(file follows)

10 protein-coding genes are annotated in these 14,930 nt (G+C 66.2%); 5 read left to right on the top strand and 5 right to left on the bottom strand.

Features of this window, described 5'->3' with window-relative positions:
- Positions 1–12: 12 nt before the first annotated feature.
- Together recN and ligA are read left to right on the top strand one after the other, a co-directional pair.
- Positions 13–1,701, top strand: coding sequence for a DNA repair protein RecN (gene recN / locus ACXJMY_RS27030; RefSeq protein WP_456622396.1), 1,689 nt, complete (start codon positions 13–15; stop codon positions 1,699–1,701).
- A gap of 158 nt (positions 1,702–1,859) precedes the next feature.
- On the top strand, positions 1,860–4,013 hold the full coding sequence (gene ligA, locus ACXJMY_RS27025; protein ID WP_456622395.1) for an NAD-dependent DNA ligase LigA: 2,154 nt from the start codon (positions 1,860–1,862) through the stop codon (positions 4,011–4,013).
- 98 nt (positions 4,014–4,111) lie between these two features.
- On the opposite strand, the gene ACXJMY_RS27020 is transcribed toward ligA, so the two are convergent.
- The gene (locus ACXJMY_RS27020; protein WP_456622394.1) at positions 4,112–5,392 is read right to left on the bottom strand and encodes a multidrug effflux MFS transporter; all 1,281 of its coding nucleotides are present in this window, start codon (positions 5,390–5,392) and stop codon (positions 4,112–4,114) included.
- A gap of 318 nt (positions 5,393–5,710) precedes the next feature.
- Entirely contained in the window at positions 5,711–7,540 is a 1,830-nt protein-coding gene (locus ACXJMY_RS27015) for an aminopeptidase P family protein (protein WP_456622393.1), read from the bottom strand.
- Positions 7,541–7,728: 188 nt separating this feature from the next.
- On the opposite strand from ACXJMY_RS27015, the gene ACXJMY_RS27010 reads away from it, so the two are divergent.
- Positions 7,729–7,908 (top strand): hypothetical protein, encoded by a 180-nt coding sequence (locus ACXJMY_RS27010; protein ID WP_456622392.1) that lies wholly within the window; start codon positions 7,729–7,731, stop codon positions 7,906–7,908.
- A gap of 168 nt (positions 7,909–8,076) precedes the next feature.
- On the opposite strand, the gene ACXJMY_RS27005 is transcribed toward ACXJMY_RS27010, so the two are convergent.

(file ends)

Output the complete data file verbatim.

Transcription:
10 protein-coding genes are annotated in these 14,930 nt (G+C 66.2%); 5 read left to right on the top strand and 5 right to left on the bottom strand.

Features of this window, described 5'->3' with window-relative positions:
- Positions 1–12: 12 nt before the first annotated feature.
- Together recN and ligA are read left to right on the top strand one after the other, a co-directional pair.
- Positions 13–1,701, top strand: coding sequence for a DNA repair protein RecN (gene recN / locus ACXJMY_RS27030; RefSeq protein WP_456622396.1), 1,689 nt, complete (start codon positions 13–15; stop codon positions 1,699–1,701).
- A gap of 158 nt (positions 1,702–1,859) precedes the next feature.
- On the top strand, positions 1,860–4,013 hold the full coding sequence (gene ligA, locus ACXJMY_RS27025; protein ID WP_456622395.1) for an NAD-dependent DNA ligase LigA: 2,154 nt from the start codon (positions 1,860–1,862) through the stop codon (positions 4,011–4,013).
- 98 nt (positions 4,014–4,111) lie between these two features.
- On the opposite strand, the gene ACXJMY_RS27020 is transcribed toward ligA, so the two are convergent.
- The gene (locus ACXJMY_RS27020; protein WP_456622394.1) at positions 4,112–5,392 is read right to left on the bottom strand and encodes a multidrug effflux MFS transporter; all 1,281 of its coding nucleotides are present in this window, start codon (positions 5,390–5,392) and stop codon (positions 4,112–4,114) included.
- A gap of 318 nt (positions 5,393–5,710) precedes the next feature.
- Entirely contained in the window at positions 5,711–7,540 is a 1,830-nt protein-coding gene (locus ACXJMY_RS27015) for an aminopeptidase P family protein (protein WP_456622393.1), read from the bottom strand.
- Positions 7,541–7,728: 188 nt separating this feature from the next.
- On the opposite strand from ACXJMY_RS27015, the gene ACXJMY_RS27010 reads away from it, so the two are divergent.
- Positions 7,729–7,908 (top strand): hypothetical protein, encoded by a 180-nt coding sequence (locus ACXJMY_RS27010; protein ID WP_456622392.1) that lies wholly within the window; start codon positions 7,729–7,731, stop codon positions 7,906–7,908.
- A gap of 168 nt (positions 7,909–8,076) precedes the next feature.
- On the opposite strand, the gene ACXJMY_RS27005 is transcribed toward ACXJMY_RS27010, so the two are convergent.